‘What is a Black Lime’, you say? On one hand it’s simply a dusty, blackish-brown, dehydrated whole lime common in Middle Eastern cuisine. On the other hand, it’s 100% magic. Yup. Magic. I frankly don’t even remember where I heard about dried limes, but I can tell you when I first tasted their magical goodness: Okra and chicken liver stew. I stopped by a restaurant near work one Friday night after a loooong day at work, figuring I’d just go ahead and get dinner, a glass of wine, and kill some time while traffic died down. There were so many normal things about that stew—the familiar little carrot squares, peas, corn kernels. Okra, of course. Perfectly cooked chicken livers (no sawdust or rubber to be found) and a tomato broth equipped with those little sparkling dots of fatty goodness. But then there was some kind of tangy, fresh goodness. By all accounts, a stew that most likely started off with rendering some bacon fat should’ve sat a bit heavier, but it didn’t. It was so good I had it again later that weekend! I didn’t know then what the magical goodness in that stew was, but the first time I cooked with dried limes I was immediately brought back to that stew. Dried limes. I’m 100% sure. I’ve been tempted to ask the Chef since I see him in the mornings unloading the truck from the market or feeding a little stray cat that hangs around, but I figure accosting him about the nuances of his cuisine might seem a bit whacko.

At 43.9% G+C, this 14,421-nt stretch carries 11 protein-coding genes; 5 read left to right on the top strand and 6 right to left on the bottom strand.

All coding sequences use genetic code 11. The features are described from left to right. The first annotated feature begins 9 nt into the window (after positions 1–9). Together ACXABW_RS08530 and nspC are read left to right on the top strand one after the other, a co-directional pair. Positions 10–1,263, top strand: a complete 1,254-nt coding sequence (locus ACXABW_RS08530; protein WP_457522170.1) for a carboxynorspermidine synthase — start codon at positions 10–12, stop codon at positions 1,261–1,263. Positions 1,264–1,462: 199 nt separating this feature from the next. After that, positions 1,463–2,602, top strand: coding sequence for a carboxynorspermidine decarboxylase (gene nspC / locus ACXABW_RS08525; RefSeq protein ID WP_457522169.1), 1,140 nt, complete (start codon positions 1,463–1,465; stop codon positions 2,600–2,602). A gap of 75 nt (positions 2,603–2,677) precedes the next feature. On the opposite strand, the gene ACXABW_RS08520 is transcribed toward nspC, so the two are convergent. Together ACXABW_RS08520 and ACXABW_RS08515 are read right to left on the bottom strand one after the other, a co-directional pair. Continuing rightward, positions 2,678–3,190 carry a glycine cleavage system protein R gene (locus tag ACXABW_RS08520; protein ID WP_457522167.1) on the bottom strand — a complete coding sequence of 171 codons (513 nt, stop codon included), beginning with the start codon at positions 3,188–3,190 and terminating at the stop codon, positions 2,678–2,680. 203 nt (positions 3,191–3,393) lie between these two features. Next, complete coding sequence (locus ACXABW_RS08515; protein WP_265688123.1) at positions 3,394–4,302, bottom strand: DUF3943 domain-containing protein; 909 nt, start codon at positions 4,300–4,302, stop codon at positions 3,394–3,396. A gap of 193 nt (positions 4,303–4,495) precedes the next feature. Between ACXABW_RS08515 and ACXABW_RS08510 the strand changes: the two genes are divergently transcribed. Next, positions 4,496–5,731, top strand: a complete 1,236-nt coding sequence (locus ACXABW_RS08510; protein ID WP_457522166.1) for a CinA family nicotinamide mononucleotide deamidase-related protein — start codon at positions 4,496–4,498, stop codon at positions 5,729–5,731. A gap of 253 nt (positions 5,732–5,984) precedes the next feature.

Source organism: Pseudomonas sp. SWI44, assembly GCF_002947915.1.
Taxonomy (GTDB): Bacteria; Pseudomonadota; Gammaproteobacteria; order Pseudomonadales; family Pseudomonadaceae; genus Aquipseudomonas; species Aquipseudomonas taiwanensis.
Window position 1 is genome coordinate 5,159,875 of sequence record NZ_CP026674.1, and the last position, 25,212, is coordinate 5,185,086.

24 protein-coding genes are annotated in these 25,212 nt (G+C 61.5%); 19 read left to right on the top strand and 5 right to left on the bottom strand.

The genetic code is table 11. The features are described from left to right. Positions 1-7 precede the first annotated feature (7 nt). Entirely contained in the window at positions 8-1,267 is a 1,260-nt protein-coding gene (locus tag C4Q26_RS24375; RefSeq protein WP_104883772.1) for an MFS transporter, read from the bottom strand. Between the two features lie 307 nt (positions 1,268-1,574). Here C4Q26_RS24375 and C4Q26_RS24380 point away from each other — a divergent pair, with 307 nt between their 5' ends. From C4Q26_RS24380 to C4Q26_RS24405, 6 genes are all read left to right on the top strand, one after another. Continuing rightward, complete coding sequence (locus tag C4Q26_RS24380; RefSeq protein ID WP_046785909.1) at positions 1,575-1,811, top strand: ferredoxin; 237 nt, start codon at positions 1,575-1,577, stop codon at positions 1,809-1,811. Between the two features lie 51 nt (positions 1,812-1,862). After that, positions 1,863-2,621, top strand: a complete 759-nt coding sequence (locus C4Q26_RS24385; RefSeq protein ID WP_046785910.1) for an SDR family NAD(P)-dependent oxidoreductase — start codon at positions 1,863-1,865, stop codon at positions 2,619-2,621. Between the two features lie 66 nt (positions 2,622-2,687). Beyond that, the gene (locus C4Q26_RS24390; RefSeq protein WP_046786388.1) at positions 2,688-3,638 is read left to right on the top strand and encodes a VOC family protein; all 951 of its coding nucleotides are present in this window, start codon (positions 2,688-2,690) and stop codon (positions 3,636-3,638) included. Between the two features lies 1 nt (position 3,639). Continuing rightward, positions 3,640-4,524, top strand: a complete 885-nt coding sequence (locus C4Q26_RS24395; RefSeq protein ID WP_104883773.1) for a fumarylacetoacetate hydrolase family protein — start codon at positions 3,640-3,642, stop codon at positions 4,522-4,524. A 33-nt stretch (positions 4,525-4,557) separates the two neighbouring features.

Back to the limes. Trust me on this. Either buy yourself a bag online or make your own. This is a great project for the winter since you’ll have your oven on low for a day or two. The flavor is bright and citrusy while also being earthy and grounding. They go well with heavier meats such as lamb and beef and also pair well with lighter soups and stews. They can be used whole or ground up. You’ll be hooked from the first bite!
Dried, or Black, Limes
- Limes (go ahead and do a bunch while you’re at it!)
Blanch your limes in small batches and be sure to cool completely in the ice bath.
Dry. Place the limes on a baking rack set on a baking sheet.
Place your limes in a 150-200 degree oven (depending on how low your oven goes–mine was 170 degrees). If the limes will fit in a dehydrator you have, even better (mine where a bit too big)! Let them rip, turning a couple of times a day, until completely dry.
When done, they will be slightly bigger than a ping-pong ball and feel light and hollow.
If you’re not sure if they’re done, crack one open and you’ll find dark flesh that’s dry and flaky.
Mine took about 2 days. The time to be dry will depend on the amount of juice in your limes. Be patient, they’re worth it! As a note, I did take mine out of the oven a couple of time to cook, then just let the oven cool a bit and popped them back in at 170 degrees. They tuned out perfectly.